algorithmic modeling for Rhino

I've just posted on Food4Rhino Kangaroo release 2.2.1

The biggest change in this release is the inclusion of 6 degree of freedom nodes.

Until now particles always had only position (3 degrees of translational freedom).

Now they can also optionally have an orientation (3 degrees of rotational freedom), which are updated by the solver at each iteration.

This makes possible new types of goals based on these orientations. The first example of this is a more robust rigid body component, and collision between pairs of rigid bodies. These can be any closed solids, and do not need to be convex.

In coming weeks I will be posting more examples of Goals which make use of the 6dof nodes, including some scripted ones.

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great! cant wait to try new Features!!

Thx Daniel!

Thanks your update , I am waiting the new examples. :(

Thanks, Daniel - as ever! 

Quick question - is the entire suite of mesh processing tools and utilities from 099 carried over, or just a portion?  I've installed 221, so this is just a check to be sure things aren't missing on my machine. 

Hi Nick,

Not all of the utilities from the old version are carried over.

Some are redundant now, since their behaviour is easily achieved with default GH components

(duplicate points and interconnect points).

Some of the user objects I didn't convert for K2 yet. Also I haven't decided yet whether to include MeshMachine in K2 or have it as a separate gha.

Thanks Daniel, that makes sense. 

One thing that I've also found to be very useful from the old version is that handy little C# component within the Shell cluster.  I've copied it out to simulate bending in triangle meshes in K2.  Perhaps this would be a useful utility?  Just a thought. 

Hello Daniel,

Thank you very much for the amazing features of the the new Kangaroo! It is great for me since I am currently doing bending simulations of beams for my PhD. I have checked your example on GitHub and I was wondering if it is possible to bend custom shaped beams (as Mesh or Brep) which can act as rigid bodies. 
In your example you work with polylines, which are translated into meshes after the solver. What do you suggest as a process if I want to explore collisions between different beams? Do you have any example on that? Any example in 2D (representing the longitudinal section of a beam) of 3D (with custom shape meshes or Brep) will be very much appreciated.



Hi Efilena,

Do the examples here help? there are a few different types of collision shown:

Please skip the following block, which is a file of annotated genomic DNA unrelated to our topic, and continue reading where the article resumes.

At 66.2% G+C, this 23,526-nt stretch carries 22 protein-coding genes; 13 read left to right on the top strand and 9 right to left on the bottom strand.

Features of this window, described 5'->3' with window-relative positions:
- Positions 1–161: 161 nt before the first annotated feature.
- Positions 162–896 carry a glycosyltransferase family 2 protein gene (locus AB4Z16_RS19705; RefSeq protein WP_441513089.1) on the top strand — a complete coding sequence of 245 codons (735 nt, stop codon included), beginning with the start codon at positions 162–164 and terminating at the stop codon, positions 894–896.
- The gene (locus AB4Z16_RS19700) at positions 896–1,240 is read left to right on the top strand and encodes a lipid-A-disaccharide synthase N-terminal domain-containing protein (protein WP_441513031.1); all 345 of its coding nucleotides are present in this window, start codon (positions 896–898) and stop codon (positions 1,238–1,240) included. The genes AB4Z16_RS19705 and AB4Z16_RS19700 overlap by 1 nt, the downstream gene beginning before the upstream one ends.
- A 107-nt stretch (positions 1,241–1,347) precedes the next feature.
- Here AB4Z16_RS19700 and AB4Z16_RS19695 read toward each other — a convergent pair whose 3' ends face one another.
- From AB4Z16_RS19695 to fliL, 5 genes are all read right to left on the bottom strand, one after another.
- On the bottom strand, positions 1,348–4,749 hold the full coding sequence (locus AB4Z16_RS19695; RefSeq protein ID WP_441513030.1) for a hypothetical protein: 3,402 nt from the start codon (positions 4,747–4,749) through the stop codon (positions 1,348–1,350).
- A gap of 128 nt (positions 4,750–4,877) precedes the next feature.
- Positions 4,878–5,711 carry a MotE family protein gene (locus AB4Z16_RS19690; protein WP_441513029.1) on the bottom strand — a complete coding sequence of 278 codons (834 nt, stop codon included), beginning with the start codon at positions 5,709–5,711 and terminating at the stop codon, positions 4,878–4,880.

Hey Daniel,

I have a question regarding the use of the 6dof supports. For some reason, the nodes to which I'm assigning the supports act as "free nodes" and I cannot figure out why. When using anchor points, it works quite well. 

If you could take a look and tell me what I'm doing wrong it would be greatly appreciate it.

Thanks in advance

Hi Gerard,

A beam element has 4 input planes - a start and an end frame, and a start and end node.

If nothing is supplied for the start/end nodes, they default to xy aligned planes with their origins at the ends of the beam.

Also setting the frames for your supports as xy aligned lets Kangaroo know the beam and the support act on the same node.

I realise this appears odd at first, but I'll try and explain why it is set up like that...


Trying to explain more clearly - 

Here's an illustration of 2 beams meeting at a node. The beams here are scaled down to show the junction more clearly, but in reality their ends would be coincident.

The frame in the wireframe cube in the middle would be the EndNode of one beam, and the StartNode of the other. Because they are the same, this would result in a fixed angle connection between these two beams.

The actual orientation of this node is arbitrary - as long as it is the same for both beams they will be joined. The orientations of the beam ends are maintained relative to this frame.

Hello Daniel,

Thank you very much for the explanation. Its working perfectly now!

In that direction I have a question regarding the use of beam elements in Kangaroo2. To get mysefl familiar with it, I'm modelling a simply supported beam and applying a concentrated force in the middle of it. Then, I'm comparing the deflection given with the analytical solution. 

What I've realized is that when changing the beam elements Ix, Iy, GJ parameters, barely no change in the result is made; while when the E modulus is changed, then yes we observe a difference in the results.

I have been spending sometime over the script and I have yet to find out what I'm not doing correctly. 

Consequently, if you could provide me some documentation on how the beam elements, it would be really useful.

Thank you and best regards. Gerard






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